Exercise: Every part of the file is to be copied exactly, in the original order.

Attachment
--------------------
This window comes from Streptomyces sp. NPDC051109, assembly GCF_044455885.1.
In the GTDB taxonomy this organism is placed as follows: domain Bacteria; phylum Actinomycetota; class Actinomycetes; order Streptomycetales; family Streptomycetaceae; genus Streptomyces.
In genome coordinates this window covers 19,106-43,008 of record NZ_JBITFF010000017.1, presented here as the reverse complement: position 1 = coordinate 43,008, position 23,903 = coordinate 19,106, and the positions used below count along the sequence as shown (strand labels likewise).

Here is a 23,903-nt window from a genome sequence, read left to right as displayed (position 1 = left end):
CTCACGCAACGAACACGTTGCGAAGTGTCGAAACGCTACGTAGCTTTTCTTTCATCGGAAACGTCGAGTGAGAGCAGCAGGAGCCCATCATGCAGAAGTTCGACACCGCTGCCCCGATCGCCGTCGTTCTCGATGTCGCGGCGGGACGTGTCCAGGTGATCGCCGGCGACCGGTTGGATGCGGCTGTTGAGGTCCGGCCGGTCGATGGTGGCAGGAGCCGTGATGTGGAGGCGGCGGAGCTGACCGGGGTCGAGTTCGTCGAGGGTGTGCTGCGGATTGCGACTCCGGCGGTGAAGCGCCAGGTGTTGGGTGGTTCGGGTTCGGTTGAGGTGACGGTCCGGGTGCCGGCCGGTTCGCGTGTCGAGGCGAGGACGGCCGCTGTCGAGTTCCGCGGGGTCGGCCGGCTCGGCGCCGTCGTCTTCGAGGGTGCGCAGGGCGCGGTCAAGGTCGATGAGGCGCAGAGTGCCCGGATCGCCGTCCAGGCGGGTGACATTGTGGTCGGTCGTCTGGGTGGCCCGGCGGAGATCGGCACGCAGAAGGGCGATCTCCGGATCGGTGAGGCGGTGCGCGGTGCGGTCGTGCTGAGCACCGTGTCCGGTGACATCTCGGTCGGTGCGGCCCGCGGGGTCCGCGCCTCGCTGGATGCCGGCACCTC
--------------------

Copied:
This window comes from Streptomyces sp. NPDC051109, assembly GCF_044455885.1.
In the GTDB taxonomy this organism is placed as follows: domain Bacteria; phylum Actinomycetota; class Actinomycetes; order Streptomycetales; family Streptomycetaceae; genus Streptomyces.
In genome coordinates this window covers 19,106-43,008 of record NZ_JBITFF010000017.1, presented here as the reverse complement: position 1 = coordinate 43,008, position 23,903 = coordinate 19,106, and the positions used below count along the sequence as shown (strand labels likewise).

Here is a 23,903-nt window from a genome sequence, read left to right as displayed (position 1 = left end):
CTCACGCAACGAACACGTTGCGAAGTGTCGAAACGCTACGTAGCTTTTCTTTCATCGGAAACGTCGAGTGAGAGCAGCAGGAGCCCATCATGCAGAAGTTCGACACCGCTGCCCCGATCGCCGTCGTTCTCGATGTCGCGGCGGGACGTGTCCAGGTGATCGCCGGCGACCGGTTGGATGCGGCTGTTGAGGTCCGGCCGGTCGATGGTGGCAGGAGCCGTGATGTGGAGGCGGCGGAGCTGACCGGGGTCGAGTTCGTCGAGGGTGTGCTGCGGATTGCGACTCCGGCGGTGAAGCGCCAGGTGTTGGGTGGTTCGGGTTCGGTTGAGGTGACGGTCCGGGTGCCGGCCGGTTCGCGTGTCGAGGCGAGGACGGCCGCTGTCGAGTTCCGCGGGGTCGGCCGGCTCGGCGCCGTCGTCTTCGAGGGTGCGCAGGGCGCGGTCAAGGTCGATGAGGCGCAGAGTGCCCGGATCGCCGTCCAGGCGGGTGACATTGTGGTCGGTCGTCTGGGTGGCCCGGCGGAGATCGGCACGCAGAAGGGCGATCTCCGGATCGGTGAGGCGGTGCGCGGTGCGGTCGTGCTGAGCACCGTGTCCGGTGACATCTCGGTCGGTGCGGCCCGCGGGGTCCGCGCCTCGCTGGATGCCGGCACCTC